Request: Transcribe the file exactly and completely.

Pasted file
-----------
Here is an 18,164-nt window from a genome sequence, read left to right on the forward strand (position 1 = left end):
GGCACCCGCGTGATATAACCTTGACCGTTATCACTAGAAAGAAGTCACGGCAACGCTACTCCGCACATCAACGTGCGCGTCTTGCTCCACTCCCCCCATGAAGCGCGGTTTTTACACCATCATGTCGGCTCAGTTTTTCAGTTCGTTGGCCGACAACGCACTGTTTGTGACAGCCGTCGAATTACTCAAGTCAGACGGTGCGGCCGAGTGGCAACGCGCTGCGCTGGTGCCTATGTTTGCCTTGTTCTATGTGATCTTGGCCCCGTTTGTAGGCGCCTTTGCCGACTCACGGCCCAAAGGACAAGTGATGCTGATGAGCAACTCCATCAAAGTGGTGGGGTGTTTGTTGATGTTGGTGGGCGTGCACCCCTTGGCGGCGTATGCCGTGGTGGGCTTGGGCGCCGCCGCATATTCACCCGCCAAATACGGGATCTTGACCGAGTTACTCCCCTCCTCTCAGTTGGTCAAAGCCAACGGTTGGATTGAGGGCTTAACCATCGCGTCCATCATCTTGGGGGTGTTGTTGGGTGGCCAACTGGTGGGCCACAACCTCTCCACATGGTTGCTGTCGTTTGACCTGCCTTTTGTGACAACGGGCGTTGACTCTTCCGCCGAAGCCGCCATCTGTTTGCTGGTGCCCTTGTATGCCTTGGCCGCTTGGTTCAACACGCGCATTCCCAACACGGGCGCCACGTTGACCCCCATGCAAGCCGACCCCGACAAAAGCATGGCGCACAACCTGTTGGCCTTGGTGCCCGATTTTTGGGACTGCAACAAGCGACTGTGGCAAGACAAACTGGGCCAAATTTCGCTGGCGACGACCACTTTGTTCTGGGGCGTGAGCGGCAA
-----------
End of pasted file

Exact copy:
Here is an 18,164-nt window from a genome sequence, read left to right on the forward strand (position 1 = left end):
GGCACCCGCGTGATATAACCTTGACCGTTATCACTAGAAAGAAGTCACGGCAACGCTACTCCGCACATCAACGTGCGCGTCTTGCTCCACTCCCCCCATGAAGCGCGGTTTTTACACCATCATGTCGGCTCAGTTTTTCAGTTCGTTGGCCGACAACGCACTGTTTGTGACAGCCGTCGAATTACTCAAGTCAGACGGTGCGGCCGAGTGGCAACGCGCTGCGCTGGTGCCTATGTTTGCCTTGTTCTATGTGATCTTGGCCCCGTTTGTAGGCGCCTTTGCCGACTCACGGCCCAAAGGACAAGTGATGCTGATGAGCAACTCCATCAAAGTGGTGGGGTGTTTGTTGATGTTGGTGGGCGTGCACCCCTTGGCGGCGTATGCCGTGGTGGGCTTGGGCGCCGCCGCATATTCACCCGCCAAATACGGGATCTTGACCGAGTTACTCCCCTCCTCTCAGTTGGTCAAAGCCAACGGTTGGATTGAGGGCTTAACCATCGCGTCCATCATCTTGGGGGTGTTGTTGGGTGGCCAACTGGTGGGCCACAACCTCTCCACATGGTTGCTGTCGTTTGACCTGCCTTTTGTGACAACGGGCGTTGACTCTTCCGCCGAAGCCGCCATCTGTTTGCTGGTGCCCTTGTATGCCTTGGCCGCTTGGTTCAACACGCGCATTCCCAACACGGGCGCCACGTTGACCCCCATGCAAGCCGACCCCGACAAAAGCATGGCGCACAACCTGTTGGCCTTGGTGCCCGATTTTTGGGACTGCAACAAGCGACTGTGGCAAGACAAACTGGGCCAAATTTCGCTGGCGACGACCACTTTGTTCTGGGGCGTGAGCGGCAA